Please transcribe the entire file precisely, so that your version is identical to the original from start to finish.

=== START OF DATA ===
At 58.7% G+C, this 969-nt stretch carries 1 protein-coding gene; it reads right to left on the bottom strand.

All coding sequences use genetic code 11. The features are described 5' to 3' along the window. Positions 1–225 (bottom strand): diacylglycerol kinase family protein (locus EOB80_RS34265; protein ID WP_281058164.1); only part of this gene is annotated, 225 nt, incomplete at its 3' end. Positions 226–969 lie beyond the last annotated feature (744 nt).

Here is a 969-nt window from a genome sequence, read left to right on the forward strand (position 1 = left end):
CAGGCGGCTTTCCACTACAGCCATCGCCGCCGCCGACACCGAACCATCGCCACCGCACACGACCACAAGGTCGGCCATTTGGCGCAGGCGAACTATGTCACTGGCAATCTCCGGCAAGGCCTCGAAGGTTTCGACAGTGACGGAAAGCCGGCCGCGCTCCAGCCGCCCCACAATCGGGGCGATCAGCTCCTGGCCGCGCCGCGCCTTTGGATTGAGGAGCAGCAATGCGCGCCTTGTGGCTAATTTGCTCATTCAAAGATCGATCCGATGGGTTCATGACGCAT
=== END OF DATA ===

At 58.7% G+C, this 969-nt stretch carries 1 protein-coding gene; it reads right to left on the bottom strand.

All coding sequences use genetic code 11. The features are described 5' to 3' along the window. Positions 1–225 (bottom strand): diacylglycerol kinase family protein (locus EOB80_RS34265; protein ID WP_281058164.1); only part of this gene is annotated, 225 nt, incomplete at its 3' end. Positions 226–969 lie beyond the last annotated feature (744 nt).

Here is a 969-nt window from a genome sequence, read left to right on the forward strand (position 1 = left end):
CAGGCGGCTTTCCACTACAGCCATCGCCGCCGCCGACACCGAACCATCGCCACCGCACACGACCACAAGGTCGGCCATTTGGCGCAGGCGAACTATGTCACTGGCAATCTCCGGCAAGGCCTCGAAGGTTTCGACAGTGACGGAAAGCCGGCCGCGCTCCAGCCGCCCCACAATCGGGGCGATCAGCTCCTGGCCGCGCCGCGCCTTTGGATTGAGGAGCAGCAATGCGCGCCTTGTGGCTAATTTGCTCATTCAAAGATCGATCCGATGGGTTCATGACGCAT